I think Steve was only discussing the OP's code here. Role="navigation" is indeed handy, so long as (like other landmarks) it's used sparingly per document.
Nav already had "navigation" as a role built-in, for the readers (like NVDA) who already understand the native roles, but it's still good to manually add the role for now (or when we have navigation but no HTML5 nav tags).
Or did something have "navigation" on it in the code I missed?
The way I read it, steve was saying that ARIA roles are mostly redundant, but I may have read wrong. Obviously there are other ways to signal navigation, such as a (perhaps hidden from view) heading element that announces it. Not sure which is better, or if screen reader users really care. Accesskeys seem viable too. It's all a bit much for my widdle bwain.
Yes, on elements who were recognised before roles were ever introduced: checkboxes are known to screen readers, so telling a screen reader that a checkbox has a role of "checkbox" is redundant.steve was saying that ARIA roles are mostly redundant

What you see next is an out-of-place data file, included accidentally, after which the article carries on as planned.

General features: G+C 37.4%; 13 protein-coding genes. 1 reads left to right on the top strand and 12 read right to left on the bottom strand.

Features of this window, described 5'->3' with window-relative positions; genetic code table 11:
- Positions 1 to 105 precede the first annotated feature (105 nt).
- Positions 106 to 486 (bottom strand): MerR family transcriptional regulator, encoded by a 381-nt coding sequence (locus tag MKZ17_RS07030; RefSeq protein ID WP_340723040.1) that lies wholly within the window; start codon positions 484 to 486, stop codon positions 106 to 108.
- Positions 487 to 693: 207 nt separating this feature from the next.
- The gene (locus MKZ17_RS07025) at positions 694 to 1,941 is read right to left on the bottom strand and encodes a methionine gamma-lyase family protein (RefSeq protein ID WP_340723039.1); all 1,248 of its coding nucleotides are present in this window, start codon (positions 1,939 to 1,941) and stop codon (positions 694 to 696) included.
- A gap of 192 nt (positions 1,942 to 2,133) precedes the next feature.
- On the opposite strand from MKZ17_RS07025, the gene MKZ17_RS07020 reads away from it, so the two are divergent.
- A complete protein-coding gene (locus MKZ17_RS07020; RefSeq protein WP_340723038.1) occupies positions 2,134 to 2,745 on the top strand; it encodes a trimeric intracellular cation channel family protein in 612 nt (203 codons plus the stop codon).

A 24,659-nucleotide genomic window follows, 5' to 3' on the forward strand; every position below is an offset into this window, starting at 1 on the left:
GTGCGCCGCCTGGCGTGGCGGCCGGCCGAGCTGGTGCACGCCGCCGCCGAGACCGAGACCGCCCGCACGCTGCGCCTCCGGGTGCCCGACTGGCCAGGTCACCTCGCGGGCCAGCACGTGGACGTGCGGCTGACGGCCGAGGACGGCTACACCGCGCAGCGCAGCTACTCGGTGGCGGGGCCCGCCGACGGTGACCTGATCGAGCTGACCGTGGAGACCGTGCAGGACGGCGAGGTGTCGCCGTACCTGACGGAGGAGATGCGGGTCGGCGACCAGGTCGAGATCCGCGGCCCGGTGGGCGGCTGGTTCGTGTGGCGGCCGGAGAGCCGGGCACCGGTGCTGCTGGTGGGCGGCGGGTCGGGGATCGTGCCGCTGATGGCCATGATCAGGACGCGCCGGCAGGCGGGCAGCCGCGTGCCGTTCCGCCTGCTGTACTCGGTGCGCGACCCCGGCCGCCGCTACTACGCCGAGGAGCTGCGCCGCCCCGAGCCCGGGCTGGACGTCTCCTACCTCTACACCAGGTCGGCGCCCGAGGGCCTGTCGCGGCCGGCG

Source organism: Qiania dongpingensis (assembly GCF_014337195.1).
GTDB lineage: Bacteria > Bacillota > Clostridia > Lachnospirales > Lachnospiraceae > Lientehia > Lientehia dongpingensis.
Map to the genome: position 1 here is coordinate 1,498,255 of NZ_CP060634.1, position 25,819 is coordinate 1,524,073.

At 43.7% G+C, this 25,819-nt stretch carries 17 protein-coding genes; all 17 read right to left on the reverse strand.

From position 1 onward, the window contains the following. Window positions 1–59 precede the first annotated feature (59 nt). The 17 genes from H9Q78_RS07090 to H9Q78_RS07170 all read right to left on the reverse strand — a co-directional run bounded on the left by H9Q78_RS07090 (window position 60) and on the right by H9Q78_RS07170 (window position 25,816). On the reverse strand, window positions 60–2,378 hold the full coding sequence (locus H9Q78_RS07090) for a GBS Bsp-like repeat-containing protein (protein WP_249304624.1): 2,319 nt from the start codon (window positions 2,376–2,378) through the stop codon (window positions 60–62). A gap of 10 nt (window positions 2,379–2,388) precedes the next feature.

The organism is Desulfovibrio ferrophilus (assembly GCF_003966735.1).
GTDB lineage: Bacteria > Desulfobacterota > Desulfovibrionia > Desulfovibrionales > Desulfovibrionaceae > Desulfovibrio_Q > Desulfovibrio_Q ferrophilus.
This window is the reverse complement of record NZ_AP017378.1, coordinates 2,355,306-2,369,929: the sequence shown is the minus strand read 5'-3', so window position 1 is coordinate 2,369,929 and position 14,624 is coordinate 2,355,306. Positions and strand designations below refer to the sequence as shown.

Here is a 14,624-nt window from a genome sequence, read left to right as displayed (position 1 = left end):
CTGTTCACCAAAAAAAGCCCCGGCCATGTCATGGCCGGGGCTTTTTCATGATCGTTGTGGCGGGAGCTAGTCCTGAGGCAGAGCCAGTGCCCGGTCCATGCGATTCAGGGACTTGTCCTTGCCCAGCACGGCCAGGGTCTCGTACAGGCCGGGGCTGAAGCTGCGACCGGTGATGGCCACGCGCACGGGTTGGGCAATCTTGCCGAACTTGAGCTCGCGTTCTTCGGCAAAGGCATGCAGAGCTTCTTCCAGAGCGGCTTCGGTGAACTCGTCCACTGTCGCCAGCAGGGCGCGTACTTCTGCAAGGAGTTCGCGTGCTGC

Roles have use when you're using an element who either doesn't have a role, or doesn't have a role matching what you're using it for.
Landmark roles, though, are different. They are completely new: there were no "banner" or "navigation" roles before. You had to either rely on skip links or a hidden header stating "main navigation" or, usually, the first list you run into that starts with links like "Home" etc.
With landmarks, provided they are on the page and you the user are aware of them (if your screen reader is just set to automatically start announcing stuff about the page on page load), then there's a key you can hit *at any point on the page*, so no matter where you've navigated to on that page already, that brings up all the page landmarks. It's like your own skip link list, which you can call at any time (not just when you run into them at the beginning) that are always the same (the names of the landmark roles are set in the specs for the most part) no matter what page you're on.
To me, this all has way more benefits than accesskeys, which will differ between pages. Though accesskeys can be fine for sighted keyboarders using Opera, but lanmark roles will work in all *other* major browsers and in the newer versions of major screen readers.